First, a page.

“Some were still straggling down the slopes from what had been up to an hour ago, the front line. And now, there was no line, nothing between the Madrid road and the Fascists but disorganised groups, of weary, war-wrecked men. After three days of terrific struggle, the superior numbers, the superior armament of the Fascists had routed them. All, as they came back, had similar stories to tell: of comrades dead, of conditions that were more than flesh and blood could stand, of weariness they found hard to resist.

I recognised the young Commissar of the Spanish Company. His hand bloody where a bullet had grazed the palm, he was fumbling nevertheless with his automatic, in turn threatening and pleading with his men. I got Manuel to calm him, and to tell him we would rally everyone in a moment. As I walked along the road to see how many men we had, I found myself deciding that we should go back up the line of the road to San Martín de la Vega, and take the Moors on their left flank. Groups were lying about on the roadside, hungrily eating oranges that had been thrown to them by a passing lorry. This was no time to sort them into units. I noted with satisfaction that some had brought down spare rifles. I found my eyes straying always to the hills we had vacated. I hitched a rifle to my shoulder.

They stumbled to their feet. No time for barrack-square drill. One line of four. ‘Fall in behind us.’ A few were still on the grass bank beside the road, adjusting helmets and rifles. ‘Hurry up!’ came the cry from the ranks. Up the road towards the Cook-House I saw Jock Cunningham assembling another crowd. We hurried up, joined forces. Together we two marched at the head. Whatever popular writers may say, neither your Briton nor your Irishman is an exuberant type. Demonstrativeness is not his dominating trait. The crowd behind us was marching silently. The thoughts in their minds could not be inspiring ones. I remembered a trick of the old days when we were holding banned demonstrations. I jerked my head back: Sing up, ye sons o’guns!

– Frank Ryan: ‘The Book of the 15th Brigade’ 1938.

The one hundred and forty volunteers who marched back up the road to suicide hill did not all speak the same language, but everyone knew the tune; to compensate for their lack of numbers they engaged the enemy with a high rate of fire. Evidently the Fascists had not expected to see the routed Brigaders again, and presuming them to be reinforcements, fell back. The breach in the front was filled overnight and did not move for two years. To their right the Dimitrov and Thälmann Battalions held off the frontal assault on their own positions.

There were several costly counter attacks that failed to shift the Nationalist lines significantly, Lister’s fifth regiment advancing across open ground in broad daylight took fifty percent casualties, the North American and Irish Abraham Lincoln Battalion fared no better under similar conditions, their first engagement immortalised in the last words of poet Charlie Donnelly: “Even the olives are bleeding”. Jarama seriously undermined the morale of the International Brigades; they were used as expendable shock troops by inexperienced Communist generals who wanted propaganda victories. A month of bloodshed left both sides entrenched in a stalemate reminiscent of the Western front.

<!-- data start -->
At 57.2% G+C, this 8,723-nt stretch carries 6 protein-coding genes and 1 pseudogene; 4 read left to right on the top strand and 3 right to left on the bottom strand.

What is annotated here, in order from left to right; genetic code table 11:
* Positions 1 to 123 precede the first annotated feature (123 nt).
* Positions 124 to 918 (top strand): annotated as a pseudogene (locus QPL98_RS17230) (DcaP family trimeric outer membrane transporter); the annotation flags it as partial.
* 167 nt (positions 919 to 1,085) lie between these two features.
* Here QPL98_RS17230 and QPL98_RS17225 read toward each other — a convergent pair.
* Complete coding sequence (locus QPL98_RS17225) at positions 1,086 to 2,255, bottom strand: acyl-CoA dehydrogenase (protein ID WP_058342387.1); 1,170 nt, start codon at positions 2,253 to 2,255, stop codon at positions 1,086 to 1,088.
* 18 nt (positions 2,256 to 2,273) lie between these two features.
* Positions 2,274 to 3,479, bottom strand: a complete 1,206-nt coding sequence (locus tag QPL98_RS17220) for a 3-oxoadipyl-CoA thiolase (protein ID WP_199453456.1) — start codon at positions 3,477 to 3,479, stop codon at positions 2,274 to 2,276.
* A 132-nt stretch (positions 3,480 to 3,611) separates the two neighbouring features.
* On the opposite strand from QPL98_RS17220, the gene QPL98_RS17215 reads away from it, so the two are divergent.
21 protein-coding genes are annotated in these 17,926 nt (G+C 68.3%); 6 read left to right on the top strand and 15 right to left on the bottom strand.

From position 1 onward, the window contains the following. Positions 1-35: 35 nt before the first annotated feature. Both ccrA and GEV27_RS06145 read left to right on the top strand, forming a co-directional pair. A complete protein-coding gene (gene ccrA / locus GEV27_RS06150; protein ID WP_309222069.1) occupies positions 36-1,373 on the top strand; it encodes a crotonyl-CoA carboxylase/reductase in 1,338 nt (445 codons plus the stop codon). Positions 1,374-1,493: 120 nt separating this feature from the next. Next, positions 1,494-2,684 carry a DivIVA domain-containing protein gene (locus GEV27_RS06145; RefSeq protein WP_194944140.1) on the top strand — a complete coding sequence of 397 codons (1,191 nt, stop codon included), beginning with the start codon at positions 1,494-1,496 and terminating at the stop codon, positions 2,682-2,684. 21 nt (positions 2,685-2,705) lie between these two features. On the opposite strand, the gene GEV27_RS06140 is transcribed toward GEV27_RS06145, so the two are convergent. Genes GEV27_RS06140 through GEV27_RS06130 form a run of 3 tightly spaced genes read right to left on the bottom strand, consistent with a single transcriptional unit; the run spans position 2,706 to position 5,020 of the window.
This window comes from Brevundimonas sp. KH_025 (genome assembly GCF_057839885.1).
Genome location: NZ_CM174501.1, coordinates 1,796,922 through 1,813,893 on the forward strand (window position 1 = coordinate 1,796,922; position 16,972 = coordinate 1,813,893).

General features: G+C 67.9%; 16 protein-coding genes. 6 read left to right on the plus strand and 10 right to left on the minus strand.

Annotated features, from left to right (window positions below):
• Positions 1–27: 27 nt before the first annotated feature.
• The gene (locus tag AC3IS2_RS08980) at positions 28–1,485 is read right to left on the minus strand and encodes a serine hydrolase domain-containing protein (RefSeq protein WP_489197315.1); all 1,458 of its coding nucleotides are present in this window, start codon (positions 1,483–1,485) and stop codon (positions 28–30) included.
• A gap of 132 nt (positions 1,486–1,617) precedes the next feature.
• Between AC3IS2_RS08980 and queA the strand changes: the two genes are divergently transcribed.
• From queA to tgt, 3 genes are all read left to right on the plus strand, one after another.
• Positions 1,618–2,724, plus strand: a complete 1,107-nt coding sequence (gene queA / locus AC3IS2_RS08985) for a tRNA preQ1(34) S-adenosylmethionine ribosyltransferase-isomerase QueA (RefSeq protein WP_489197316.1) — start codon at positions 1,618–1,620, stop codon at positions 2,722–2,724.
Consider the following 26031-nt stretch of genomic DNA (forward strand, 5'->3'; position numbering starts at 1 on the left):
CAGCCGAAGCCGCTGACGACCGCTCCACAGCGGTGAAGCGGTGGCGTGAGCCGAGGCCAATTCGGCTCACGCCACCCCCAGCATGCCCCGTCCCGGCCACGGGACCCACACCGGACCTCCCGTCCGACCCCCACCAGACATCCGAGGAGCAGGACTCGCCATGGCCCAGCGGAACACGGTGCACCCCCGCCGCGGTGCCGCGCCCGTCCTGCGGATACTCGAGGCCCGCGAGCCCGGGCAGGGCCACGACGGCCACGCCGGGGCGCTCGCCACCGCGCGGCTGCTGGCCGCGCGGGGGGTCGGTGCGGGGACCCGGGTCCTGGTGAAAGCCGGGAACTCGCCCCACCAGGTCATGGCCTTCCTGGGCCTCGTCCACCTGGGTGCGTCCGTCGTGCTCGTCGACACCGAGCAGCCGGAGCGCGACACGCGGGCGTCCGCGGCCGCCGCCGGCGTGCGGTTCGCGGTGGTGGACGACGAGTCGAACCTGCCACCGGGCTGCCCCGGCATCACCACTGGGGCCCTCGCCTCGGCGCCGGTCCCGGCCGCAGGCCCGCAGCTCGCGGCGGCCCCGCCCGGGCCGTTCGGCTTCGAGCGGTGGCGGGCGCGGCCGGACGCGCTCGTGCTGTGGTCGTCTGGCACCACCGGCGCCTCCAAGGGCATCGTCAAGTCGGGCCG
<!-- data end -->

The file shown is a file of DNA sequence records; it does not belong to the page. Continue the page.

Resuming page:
It’s fair to say the republic suffered from a lack of military experience, the Spanish metropolitan army had been little more than a dining club, only those officers who had been to Africa had ever seen combat, or even been on manouvres. Their tactics were from old French textbooks* or gleaned from the First World War, to which they had been spectators. The Russian officers were mostly young and equally untested, as the Red Army was being purged. Their authoritarian culture stifled initiative and they were under strict instructions not to risk capture. The best of the I.B.s were those like the Irish, with recent battle experience, or veterans of the Great War.

*To the extent that Franco believed they were receiving training from the French armed forces.

Flushed with the carnage at Malaga, Mussolini planned a showcase for fascist Italy’s martial prowess; sending his Blackshirts to cut off Madrid to the North East at Guadalajara. Instead they took such a shafting as to acquire a reputation for military incompetence and retreat that outlived his regime. Instrumental in their downfall was the Garibaldi battalion of the 12th I.B., exiled Italian antifascists with a score to settle. On the 8th of March the motorised infantry swarmed into the pass in their fleet of little tankettes. With about five to one numerical superiority they initially made rapid progress but were slowed by bad weather and boggy ground. The vehicles began to get stuck and their air support was grounded whilst the Republican air force benefitted from the concrete runway at Albacete. The 14th division led by the Madrid bricklayer Cipriano Mera counterattacked. The rout at Guadalajara guaranteed Mussolini’s continued support for Franco, to save face, it also led to the latter rescinding Blackshirt military autonomy and caused observers to re-think their strategy regarding mechanised infantry. At the same time, in their capacity as members of the non-intervention committee, Italian and German navies blockaded the Mediterranean coast; the only supply route left to the Republic was across the Pyrenees, and the French were all over that.